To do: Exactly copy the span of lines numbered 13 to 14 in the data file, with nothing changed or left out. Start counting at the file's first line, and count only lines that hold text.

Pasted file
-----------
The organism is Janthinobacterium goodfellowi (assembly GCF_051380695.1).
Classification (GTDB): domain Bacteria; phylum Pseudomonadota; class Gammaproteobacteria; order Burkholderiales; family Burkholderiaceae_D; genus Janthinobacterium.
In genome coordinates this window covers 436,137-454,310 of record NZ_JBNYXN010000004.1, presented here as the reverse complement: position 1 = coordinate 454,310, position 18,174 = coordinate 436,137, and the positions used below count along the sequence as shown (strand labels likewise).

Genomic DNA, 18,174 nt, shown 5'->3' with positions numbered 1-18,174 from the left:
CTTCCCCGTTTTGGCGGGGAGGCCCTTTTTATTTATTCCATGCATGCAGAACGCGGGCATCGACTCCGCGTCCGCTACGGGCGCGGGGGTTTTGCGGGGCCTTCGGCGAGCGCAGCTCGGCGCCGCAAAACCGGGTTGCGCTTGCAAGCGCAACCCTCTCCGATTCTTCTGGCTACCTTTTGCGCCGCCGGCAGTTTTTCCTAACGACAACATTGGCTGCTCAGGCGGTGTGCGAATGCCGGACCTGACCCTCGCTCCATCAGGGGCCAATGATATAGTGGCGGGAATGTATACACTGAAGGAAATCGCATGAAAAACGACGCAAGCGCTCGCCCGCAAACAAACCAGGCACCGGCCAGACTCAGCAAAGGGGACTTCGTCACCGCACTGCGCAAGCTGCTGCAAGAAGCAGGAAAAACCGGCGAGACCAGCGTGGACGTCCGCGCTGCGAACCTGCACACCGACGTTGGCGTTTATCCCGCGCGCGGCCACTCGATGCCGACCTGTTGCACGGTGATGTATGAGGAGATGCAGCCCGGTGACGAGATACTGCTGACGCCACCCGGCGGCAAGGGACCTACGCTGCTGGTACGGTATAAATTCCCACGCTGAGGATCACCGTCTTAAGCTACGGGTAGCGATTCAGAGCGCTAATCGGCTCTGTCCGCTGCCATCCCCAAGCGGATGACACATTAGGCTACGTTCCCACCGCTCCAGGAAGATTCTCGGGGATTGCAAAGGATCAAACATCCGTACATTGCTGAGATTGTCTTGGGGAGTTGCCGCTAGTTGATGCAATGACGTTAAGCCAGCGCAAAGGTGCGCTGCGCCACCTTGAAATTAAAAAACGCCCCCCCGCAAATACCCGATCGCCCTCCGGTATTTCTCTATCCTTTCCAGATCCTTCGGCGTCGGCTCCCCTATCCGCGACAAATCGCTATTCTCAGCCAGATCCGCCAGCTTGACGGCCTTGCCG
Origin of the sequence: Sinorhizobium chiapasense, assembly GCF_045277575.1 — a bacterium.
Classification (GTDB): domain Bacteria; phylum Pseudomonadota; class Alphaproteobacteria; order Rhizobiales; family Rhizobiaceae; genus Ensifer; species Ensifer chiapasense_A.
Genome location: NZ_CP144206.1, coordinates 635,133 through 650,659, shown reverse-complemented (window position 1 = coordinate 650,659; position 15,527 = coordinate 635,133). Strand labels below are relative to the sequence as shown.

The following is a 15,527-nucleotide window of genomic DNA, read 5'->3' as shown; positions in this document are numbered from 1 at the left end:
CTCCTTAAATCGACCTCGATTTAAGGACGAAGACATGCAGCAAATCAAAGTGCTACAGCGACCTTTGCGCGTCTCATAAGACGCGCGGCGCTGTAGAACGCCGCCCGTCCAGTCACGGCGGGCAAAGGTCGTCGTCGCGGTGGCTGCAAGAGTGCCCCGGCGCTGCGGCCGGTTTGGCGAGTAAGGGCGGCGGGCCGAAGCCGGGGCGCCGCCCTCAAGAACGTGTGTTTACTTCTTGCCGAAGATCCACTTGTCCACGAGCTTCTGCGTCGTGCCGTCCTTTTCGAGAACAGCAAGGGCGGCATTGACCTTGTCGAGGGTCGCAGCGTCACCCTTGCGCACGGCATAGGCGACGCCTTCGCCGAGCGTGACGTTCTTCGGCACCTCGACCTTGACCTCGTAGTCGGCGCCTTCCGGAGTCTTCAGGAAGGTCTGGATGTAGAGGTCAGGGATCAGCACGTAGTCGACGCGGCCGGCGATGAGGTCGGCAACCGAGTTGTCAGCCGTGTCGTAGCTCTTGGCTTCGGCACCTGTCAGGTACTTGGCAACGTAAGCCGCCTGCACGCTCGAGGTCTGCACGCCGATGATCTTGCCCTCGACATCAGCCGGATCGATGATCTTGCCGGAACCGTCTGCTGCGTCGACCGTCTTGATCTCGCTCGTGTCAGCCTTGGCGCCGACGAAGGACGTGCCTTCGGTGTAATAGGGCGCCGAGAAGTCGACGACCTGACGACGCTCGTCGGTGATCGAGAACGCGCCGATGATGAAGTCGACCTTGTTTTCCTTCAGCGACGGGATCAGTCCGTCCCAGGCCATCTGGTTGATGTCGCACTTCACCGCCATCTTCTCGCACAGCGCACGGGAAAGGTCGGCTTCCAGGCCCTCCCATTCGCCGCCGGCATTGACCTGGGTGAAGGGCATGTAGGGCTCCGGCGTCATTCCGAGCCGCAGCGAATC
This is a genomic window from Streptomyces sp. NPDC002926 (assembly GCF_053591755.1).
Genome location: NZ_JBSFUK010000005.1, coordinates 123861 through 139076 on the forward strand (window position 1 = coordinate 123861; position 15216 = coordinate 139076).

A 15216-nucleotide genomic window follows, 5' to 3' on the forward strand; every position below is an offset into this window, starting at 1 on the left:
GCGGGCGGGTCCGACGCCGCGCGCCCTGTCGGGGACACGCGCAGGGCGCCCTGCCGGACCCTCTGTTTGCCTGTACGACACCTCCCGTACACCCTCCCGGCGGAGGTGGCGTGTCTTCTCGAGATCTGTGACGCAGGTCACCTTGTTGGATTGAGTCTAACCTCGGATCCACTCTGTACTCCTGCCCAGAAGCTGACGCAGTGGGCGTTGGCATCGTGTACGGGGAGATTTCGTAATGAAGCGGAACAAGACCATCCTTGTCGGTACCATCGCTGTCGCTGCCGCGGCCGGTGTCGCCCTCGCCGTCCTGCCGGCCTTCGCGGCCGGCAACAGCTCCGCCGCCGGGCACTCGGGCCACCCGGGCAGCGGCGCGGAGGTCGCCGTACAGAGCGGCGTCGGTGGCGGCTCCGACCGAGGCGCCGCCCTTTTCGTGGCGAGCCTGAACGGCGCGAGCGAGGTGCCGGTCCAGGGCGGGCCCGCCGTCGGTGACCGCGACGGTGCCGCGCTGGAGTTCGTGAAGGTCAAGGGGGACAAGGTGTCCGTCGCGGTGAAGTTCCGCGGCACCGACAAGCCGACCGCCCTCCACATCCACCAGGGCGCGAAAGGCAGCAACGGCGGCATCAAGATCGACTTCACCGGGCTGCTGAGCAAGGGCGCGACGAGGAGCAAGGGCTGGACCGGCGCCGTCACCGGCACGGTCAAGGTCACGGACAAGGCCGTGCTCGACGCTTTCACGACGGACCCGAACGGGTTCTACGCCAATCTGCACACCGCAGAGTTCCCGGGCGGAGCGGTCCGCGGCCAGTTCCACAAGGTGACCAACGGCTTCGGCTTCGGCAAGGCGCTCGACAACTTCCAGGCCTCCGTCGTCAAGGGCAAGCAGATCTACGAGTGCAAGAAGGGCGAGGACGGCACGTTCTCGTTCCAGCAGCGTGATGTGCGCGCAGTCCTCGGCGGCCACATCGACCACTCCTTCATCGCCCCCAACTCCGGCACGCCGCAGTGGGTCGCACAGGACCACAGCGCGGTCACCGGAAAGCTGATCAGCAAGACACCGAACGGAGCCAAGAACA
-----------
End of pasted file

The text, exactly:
A 15216-nucleotide genomic window follows, 5' to 3' on the forward strand; every position below is an offset into this window, starting at 1 on the left:
GCGGGCGGGTCCGACGCCGCGCGCCCTGTCGGGGACACGCGCAGGGCGCCCTGCCGGACCCTCTGTTTGCCTGTACGACACCTCCCGTACACCCTCCCGGCGGAGGTGGCGTGTCTTCTCGAGATCTGTGACGCAGGTCACCTTGTTGGATTGAGTCTAACCTCGGATCCACTCTGTACTCCTGCCCAGAAGCTGACGCAGTGGGCGTTGGCATCGTGTACGGGGAGATTTCGTAATGAAGCGGAACAAGACCATCCTTGTCGGTACCATCGCTGTCGCTGCCGCGGCCGGTGTCGCCCTCGCCGTCCTGCCGGCCTTCGCGGCCGGCAACAGCTCCGCCGCCGGGCACTCGGGCCACCCGGGCAGCGGCGCGGAGGTCGCCGTACAGAGCGGCGTCGGTGGCGGCTCCGACCGAGGCGCCGCCCTTTTCGTGGCGAGCCTGAACGGCGCGAGCGAGGTGCCGGTCCAGGGCGGGCCCGCCGTCGGTGACCGCGACGGTGCCGCGCTGGAGTTCGTGAAGGTCAAGGGGGACAAGGTGTCCGTCGCGGTGAAGTTCCGCGGCACCGACAAGCCGACCGCCCTCCACATCCACCAGGGCGCGAAAGGCAGCAACGGCGGCATCAAGATCGACTTCACCGGGCTGCTGAGCAAGGGCGCGACGAGGAGCAAGGGCTGGACCGGCGCCGTCACCGGCACGGTCAAGGTCACGGACAAGGCCGTGCTCGACGCTTTCACGACGGACCCGAACGGGTTCTACGCCAATCTGCACACCGCAGAGTTCCCGGGCGGAGCGGTCCGCGGCCAGTTCCACAAGGTGACCAACGGCTTCGGCTTCGGCAAGGCGCTCGACAACTTCCAGGCCTCCGTCGTCAAGGGCAAGCAGATCTACGAGTGCAAGAAGGGCGAGGACGGCACGTTCTCGTTCCAGCAGCGTGATGTGCGCGCAGTCCTCGGCGGCCACATCGACCACTCCTTCATCGCCCCCAACTCCGGCACGCCGCAGTGGGTCGCACAGGACCACAGCGCGGTCACCGGAAAGCTGATCAGCAAGACACCGAACGGAGCCAAGAACA